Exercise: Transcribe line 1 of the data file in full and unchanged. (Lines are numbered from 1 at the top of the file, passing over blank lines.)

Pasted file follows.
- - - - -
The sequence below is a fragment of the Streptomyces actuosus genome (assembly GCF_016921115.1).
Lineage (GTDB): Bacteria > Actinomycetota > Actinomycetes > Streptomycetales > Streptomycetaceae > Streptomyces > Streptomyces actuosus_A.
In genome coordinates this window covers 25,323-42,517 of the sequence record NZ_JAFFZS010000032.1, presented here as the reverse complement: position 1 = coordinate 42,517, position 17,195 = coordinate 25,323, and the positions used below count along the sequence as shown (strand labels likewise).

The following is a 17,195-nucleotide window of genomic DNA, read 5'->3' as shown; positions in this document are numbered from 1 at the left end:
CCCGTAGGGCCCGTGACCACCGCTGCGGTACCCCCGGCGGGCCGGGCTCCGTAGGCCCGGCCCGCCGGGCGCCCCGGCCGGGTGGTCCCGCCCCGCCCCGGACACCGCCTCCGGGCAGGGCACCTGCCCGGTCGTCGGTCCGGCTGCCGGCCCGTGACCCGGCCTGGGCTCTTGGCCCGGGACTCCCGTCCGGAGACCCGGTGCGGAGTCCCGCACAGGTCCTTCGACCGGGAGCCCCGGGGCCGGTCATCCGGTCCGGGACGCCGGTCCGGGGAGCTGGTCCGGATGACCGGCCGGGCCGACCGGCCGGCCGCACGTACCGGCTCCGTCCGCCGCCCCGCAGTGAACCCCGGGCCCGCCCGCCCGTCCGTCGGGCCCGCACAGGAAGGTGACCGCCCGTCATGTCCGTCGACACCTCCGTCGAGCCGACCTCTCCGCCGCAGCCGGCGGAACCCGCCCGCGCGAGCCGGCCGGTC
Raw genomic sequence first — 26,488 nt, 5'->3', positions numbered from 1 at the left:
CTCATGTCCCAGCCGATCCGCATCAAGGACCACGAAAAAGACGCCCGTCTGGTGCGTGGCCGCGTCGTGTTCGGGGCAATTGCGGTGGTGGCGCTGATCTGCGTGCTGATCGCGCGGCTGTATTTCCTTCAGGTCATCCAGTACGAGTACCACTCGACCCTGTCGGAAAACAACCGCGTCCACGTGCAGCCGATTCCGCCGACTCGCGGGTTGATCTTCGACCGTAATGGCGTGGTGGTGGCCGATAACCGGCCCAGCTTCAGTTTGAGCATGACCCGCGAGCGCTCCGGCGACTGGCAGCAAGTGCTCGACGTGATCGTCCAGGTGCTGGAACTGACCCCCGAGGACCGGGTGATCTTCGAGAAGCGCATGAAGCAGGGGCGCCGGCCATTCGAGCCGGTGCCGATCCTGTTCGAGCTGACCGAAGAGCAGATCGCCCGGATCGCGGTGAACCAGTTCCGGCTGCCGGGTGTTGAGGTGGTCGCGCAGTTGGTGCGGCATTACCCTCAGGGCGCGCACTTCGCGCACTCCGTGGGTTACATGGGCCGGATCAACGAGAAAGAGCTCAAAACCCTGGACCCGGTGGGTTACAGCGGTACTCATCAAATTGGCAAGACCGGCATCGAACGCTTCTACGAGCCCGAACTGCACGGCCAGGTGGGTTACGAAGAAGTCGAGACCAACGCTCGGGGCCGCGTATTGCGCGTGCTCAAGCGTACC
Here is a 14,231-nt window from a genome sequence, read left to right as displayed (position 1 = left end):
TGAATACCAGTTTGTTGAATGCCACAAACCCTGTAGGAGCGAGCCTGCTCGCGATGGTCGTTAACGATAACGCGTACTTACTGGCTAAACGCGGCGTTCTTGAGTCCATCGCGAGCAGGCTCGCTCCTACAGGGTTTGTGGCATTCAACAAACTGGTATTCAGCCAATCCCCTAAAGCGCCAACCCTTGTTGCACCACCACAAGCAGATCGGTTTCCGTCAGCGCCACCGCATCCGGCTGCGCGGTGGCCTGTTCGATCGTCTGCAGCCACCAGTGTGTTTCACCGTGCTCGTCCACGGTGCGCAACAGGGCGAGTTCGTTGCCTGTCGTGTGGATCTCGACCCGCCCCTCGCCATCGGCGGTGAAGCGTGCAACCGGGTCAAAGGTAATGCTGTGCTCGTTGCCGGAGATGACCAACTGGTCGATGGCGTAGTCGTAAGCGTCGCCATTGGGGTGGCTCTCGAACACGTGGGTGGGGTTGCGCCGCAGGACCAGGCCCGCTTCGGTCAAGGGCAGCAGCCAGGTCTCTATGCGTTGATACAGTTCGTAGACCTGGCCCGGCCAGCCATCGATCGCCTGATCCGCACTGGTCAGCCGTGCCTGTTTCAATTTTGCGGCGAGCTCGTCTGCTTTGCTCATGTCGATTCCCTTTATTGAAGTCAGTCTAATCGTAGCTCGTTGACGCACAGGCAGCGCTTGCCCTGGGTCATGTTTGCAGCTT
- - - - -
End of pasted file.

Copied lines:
The sequence below is a fragment of the Streptomyces actuosus genome (assembly GCF_016921115.1).